Virginia Federal Court Dismisses Age Discrimination Suit Where Plaintiff Accused of Violent Behavior

A 69-year-old plaintiff who sued his former employer for allegedly violating the Age Discrimination in Employment Act (“ADEA”) learned a harsh lesson recently when the District Court awarded summary judgment to the employer: in discrimination cases, sometimes what actually happened isn’t nearly as important as what the employer believed to have happened.

In Bandy v. Advance Auto Parts, Inc., Civil Action No. 7:11-cv-00365 (W.D. Va. Nov. 15, 2012), Roger Dean Bandy (“Bandy”) sued his former employer, Advance Auto Parts, Inc. (“Advance”) , for allegedly violating the ADEA when it terminated him in October 2010 after more than 47 years of service.  At the time of his firing, Bandy was 69 years old.  Advance denied that Bandy’s age played any role in his termination; instead, Advance claimed that Bandy was terminated because he violated Advance’s policy prohibiting violence in the workplace.

On October 13, 2010, Bandy and a co-worker, John King (“King”), had a “heated exchange” while at work.  According to witnesses, Bandy and King nearly came to blows during the altercation and made nearby employees very uncomfortable before someone eventually stepped in and separated the two men.

Advance has a “zero tolerance” policy with respect to violence or threats of violence in the workplace.  According the clear language of the policy, “[a]ny threats, incidents of violence, or intimidation of any nature whatsoever . . . will result in immediate termination.”  According to Advance, both Bandy and King’s conduct during the incident constituted a violation of this policy, and the HR Director, Michael Russell (“Russell”), decided to terminate both men as a result.

Prior to the incident involving King, Bandy had always been a good worker who received excellent performance evaluations.  Bandy felt that Advance chose to use the October 13th incident as an excuse to terminate him because of his age.  He contended that his conduct during the incident did not constitute a violation of the policy, and so the policy could not be the real reason for his termination.

The ADEA is violated if an employer discharges any individual “because of such individual’s age.”  To establish an ADEA claim, a plaintiff must prove “that age was the ‘but-for’ cause of the challenged employer decision.”  In its motion for summary judgment, Advance argued that Bandy’s claims should be dismissed because no reasonable fact-finder could conclude that Bandy’s age was the real reason for his termination.  Advance pointed out that Russell, the person who actually made the termination decision, did not know Bandy and did not know his age.

Like most defendants in such discrimination cases, Advance presented a “legitimate, nondiscriminatory reason” for firing Bandy: namely, that Russell believed that Bandy had violated Advance’s “zero tolerance” policy.  Once it did so, the plaintiff (Bandy) was given the chance to prove that the employer’s explanation was merely a pretext for discrimination.  As Judge James Turk explained in his memorandum opinion, Bandy failed to do so.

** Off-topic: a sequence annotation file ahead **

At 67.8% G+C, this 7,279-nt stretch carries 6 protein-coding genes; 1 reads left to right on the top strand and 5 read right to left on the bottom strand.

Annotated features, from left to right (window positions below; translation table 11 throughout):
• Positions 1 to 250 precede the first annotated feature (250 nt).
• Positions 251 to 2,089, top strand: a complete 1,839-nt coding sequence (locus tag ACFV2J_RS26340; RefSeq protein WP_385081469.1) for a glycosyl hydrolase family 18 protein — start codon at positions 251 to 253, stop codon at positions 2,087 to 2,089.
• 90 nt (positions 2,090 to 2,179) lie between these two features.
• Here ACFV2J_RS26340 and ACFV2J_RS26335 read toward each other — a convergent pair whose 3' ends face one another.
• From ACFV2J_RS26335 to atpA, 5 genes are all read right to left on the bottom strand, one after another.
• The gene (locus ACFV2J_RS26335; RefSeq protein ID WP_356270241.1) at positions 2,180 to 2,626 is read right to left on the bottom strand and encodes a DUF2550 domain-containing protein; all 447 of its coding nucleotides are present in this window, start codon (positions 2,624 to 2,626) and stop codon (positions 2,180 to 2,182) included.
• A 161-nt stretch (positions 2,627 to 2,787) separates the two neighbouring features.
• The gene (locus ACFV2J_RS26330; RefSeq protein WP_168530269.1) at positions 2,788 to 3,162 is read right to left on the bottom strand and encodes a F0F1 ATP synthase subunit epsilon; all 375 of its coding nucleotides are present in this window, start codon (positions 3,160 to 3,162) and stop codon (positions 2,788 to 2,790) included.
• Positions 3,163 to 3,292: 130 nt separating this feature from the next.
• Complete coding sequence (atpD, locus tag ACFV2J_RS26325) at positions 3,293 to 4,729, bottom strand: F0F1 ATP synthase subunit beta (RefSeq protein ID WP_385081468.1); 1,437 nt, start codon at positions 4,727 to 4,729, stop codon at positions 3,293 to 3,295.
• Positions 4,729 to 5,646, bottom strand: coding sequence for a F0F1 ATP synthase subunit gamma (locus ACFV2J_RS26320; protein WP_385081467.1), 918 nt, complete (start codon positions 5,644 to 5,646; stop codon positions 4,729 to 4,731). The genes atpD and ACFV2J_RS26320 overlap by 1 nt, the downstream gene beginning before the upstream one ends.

First, the undisputed evidence had shown that Advance consistently applied the policy, firing any employee that violated the policy, regardless of their age.  Bandy was not able to point to a single employee who had violated the policy and had not been terminated.

Second (and maybe more importantly), Bandy did not dispute the fact that Russell – who made the decision to terminate Bandy – had no personal knowledge regarding his age.  The Court considered this fact to be highly significant, since age could not have been the “but-for” cause of Bandy’s termination if Russell did not know who Bandy was (and therefore did not know his age) when he decided to fire him.

In his opposition to Advance’s motion, Bandy argued that there were facts in dispute regarding whether he had violated the anti-violence policy, and/or whether his role in the incident with King rose to the same level of threat or intimidation as other employees who’d been terminated by Advance for allegedly violating the same policy.  But as the Court pointed out in its decision, the question of whether or not Bandy actually violated the policy is irrelevant; the important question is whether Russell honestly believed that Bandy had violated the policy when he made the decision to fire him!

Bandy never offered any evidence to suggest that Russell’s real reason for terminating him was his age.  As such, he failed to show that Advance’s explanation that he was terminated for violating the policy was merely a pretext for age discrimination.  Likewise, he offered insufficient evidence from which a “reasonable factfinder” could have possibly concluded that Bandy’s age was the “but for” cause of his termination.  The Court therefore granted Advance’s motion for summary judgment.

As this case shows, employers should thoroughly investigate employee conduct before taking disciplinary action and document the results of these investigations.  Courts will defer to employer’s legitimate good faith beliefs as to what transpired, even if the employee views the fact differently.